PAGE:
Another of those rare days on the Great North American Baseball Road Trip where I had the chance to catch up with a long-missing friend, This time, a woman I used to work with at my last job, who up and left for Wisconsin to live near her parents, She would ultimately get married and have a son, which meant I had even more people to visit if I ever made it up there.
Fortunately, the GNABRT has provided me with the opportunity to visit so many of these distant friends. After lodging at a hotel off Lake Michigan, I caught up on some sleep before dropping the car off at the local Subaru dealer for service visit #2.
My friend had a whole day planned out for me, despite assurances on my part that just catching up with her and meeting her family would be just dandy for me. As is the case with most of my dealings with women, she paid me no heed.
Instead, we first stopped for “breakfast” as she introduced me to kringles, a large pastry ring filled with, well, whatever. The selection was wide, but I opted for cherry cheese, since she said her family liked that flavor. That was smart, because the thing was the size of a pizza.
Next, we visited Wingspread, the Frank Lloyd Wright-built home for H.F. Johnson, third in line for the famous S.C. Johnson company. The sprawling 14,000 sq. ft. home included hundreds of windows, over half a dozen fireplaces and a “crow’s nest” to climb up and see across the entire expanse.
Much of the home has been converted into conference rooms for the S.C. Johnson company, but the parts that were within visiting range were stunning from both architecture and landscaping.
Then we went to the Mars Cheese Castle, a combination of Cracker Barrel and a large deli. Various eating items of great interest abounded, but the nature of my trip frustrated any attempt to pick up some chunk cheese.
We popped into Culver’s for lunch. Very nifty place and nice selection of food as a step-up from the traditional fast food joints. I had the pot roast “dinner”, which was pot roast, mashed potatoes and green beans. Good stuff.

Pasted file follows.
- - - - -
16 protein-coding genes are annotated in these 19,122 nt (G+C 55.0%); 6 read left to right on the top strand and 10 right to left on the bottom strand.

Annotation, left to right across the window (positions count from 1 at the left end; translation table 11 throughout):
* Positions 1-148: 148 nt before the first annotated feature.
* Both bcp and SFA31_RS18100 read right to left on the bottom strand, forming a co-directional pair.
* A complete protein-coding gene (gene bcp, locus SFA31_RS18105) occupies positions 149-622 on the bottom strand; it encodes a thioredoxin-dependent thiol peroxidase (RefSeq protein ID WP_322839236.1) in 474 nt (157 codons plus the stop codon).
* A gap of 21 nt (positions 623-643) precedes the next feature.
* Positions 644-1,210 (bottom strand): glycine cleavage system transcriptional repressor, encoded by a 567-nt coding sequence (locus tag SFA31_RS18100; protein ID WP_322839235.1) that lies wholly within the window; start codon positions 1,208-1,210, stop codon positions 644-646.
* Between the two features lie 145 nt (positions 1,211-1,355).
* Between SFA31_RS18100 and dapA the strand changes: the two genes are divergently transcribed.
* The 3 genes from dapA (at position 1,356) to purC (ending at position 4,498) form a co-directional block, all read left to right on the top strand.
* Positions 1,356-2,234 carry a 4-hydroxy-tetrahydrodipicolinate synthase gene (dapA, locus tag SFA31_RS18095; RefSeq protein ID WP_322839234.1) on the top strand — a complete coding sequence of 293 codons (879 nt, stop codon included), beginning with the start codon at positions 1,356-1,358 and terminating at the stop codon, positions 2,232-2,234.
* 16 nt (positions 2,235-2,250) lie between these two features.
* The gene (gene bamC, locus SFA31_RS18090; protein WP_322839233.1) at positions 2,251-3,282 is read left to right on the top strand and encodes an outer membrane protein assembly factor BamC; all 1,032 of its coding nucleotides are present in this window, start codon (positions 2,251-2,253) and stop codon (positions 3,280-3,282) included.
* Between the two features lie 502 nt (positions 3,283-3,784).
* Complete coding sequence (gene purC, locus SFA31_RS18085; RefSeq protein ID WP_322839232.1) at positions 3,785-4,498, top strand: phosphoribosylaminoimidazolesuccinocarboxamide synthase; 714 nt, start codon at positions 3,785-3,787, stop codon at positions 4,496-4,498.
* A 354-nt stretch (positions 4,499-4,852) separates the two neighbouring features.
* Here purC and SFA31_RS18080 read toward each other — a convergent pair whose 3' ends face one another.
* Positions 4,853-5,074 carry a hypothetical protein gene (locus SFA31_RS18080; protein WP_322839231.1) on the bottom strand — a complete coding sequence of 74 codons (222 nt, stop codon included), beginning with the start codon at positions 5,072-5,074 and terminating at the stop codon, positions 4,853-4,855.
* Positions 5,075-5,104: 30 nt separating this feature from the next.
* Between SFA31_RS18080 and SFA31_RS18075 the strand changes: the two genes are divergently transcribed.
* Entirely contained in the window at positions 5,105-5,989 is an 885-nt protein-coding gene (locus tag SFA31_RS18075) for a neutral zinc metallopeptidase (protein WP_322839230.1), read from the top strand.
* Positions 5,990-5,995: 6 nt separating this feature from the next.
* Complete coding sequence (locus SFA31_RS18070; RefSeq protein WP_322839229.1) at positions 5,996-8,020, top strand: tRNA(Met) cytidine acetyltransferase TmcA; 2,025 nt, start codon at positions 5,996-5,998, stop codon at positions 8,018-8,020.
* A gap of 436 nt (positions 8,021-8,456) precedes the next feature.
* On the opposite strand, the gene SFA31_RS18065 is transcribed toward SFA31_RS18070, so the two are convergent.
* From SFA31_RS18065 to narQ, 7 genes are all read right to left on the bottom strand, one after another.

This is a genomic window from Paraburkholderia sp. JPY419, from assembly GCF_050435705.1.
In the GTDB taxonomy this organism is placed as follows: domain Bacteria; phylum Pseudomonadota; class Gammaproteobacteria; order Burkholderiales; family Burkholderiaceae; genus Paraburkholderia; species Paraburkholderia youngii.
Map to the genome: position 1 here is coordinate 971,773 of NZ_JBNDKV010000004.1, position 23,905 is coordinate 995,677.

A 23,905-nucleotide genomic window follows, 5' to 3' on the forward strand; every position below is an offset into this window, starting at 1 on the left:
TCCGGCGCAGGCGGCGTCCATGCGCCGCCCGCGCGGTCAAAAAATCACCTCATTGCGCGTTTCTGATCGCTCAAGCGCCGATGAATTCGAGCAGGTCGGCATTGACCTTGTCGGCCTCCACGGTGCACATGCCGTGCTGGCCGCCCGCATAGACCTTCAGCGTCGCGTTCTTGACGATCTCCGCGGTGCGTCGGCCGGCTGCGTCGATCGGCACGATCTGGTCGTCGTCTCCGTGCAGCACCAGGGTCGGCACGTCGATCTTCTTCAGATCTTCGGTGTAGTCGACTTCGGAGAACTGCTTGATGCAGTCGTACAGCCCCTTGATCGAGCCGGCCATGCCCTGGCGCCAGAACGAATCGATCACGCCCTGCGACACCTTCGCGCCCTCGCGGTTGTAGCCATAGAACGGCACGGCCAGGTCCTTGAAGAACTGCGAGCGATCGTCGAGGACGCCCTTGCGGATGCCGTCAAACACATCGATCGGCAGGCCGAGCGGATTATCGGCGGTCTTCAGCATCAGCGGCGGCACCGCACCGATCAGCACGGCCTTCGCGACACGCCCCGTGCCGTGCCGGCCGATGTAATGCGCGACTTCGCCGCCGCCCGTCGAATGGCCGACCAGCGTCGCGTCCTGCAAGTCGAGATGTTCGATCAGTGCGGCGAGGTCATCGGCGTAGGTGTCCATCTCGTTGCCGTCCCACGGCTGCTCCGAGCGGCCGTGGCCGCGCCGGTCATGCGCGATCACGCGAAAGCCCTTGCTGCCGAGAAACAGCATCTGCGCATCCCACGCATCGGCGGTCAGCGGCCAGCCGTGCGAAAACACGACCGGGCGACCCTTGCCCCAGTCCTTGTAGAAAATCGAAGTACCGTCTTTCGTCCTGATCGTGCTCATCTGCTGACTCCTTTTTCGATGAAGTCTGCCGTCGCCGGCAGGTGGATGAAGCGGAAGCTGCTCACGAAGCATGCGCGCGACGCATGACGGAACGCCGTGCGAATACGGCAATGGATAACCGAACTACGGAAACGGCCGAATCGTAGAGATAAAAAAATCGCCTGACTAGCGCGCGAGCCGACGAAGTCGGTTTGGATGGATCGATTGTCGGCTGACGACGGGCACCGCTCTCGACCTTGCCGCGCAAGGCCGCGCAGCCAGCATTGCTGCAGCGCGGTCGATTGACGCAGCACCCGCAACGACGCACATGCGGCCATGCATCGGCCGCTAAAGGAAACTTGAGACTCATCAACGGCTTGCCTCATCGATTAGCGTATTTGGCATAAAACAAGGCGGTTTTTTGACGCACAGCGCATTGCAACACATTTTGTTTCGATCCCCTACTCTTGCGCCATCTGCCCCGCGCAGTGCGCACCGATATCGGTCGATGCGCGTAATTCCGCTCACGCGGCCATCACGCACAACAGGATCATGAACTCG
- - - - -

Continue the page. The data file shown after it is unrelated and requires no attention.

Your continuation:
We toured the S.C. Johnson administration buildings, more Frank Lloyd Wright creations and learned an awful lot about Sam Johnson (4th in line). The buildings retain the characteristic imagination of Wright and it was a neat visit.
The day wrapped up back at my friend’s house where I got to meet first, her two-year old son and then the rest of her family. We talked and ate while watching the youngster go through his paces (and I did a load of laundry).
We parted and I headed back to the hotel, to check out tomorrow for a day game at Wrigley Field in Chicago. Before I left, my friend gave me two gifts. An official GNABRT T-Shirt (in my favorite color) and a GNABRT keepsake shadow box to put all my tickets in. Both were hand-customized by her and are amazing additions to my GNABRT memorabilia.
The city: Racine, Wisconsin. Located adjacent to where the Root River empties into Lake Michigan, the town (currently 5th largest in the state) was officially named Racine (after the French word for “root”) in 1841 .
Among its claims to fame are the opening of the first public high school in the state (1852) and the home of several industry giants: J I Case (heavy equipment), S.C. Johnson (cleaning and chemicals) and Arthur B. Modine (HVAC).
Other interesting notes about Racine: malted milk was created there (1887) and the garbage disposal (1927, forming the company InSinkErator).
Miscellany of Day 43:
– As we were driving around the streets of Racine, there were numerous tall trees flush with purple leaves. To my eyes, it looked like trees of beets. Although I can find no concrete answer to the question, the closest tree I can find to fit the bill is the Norway Maple. It’s a stunning and unusual looking tree.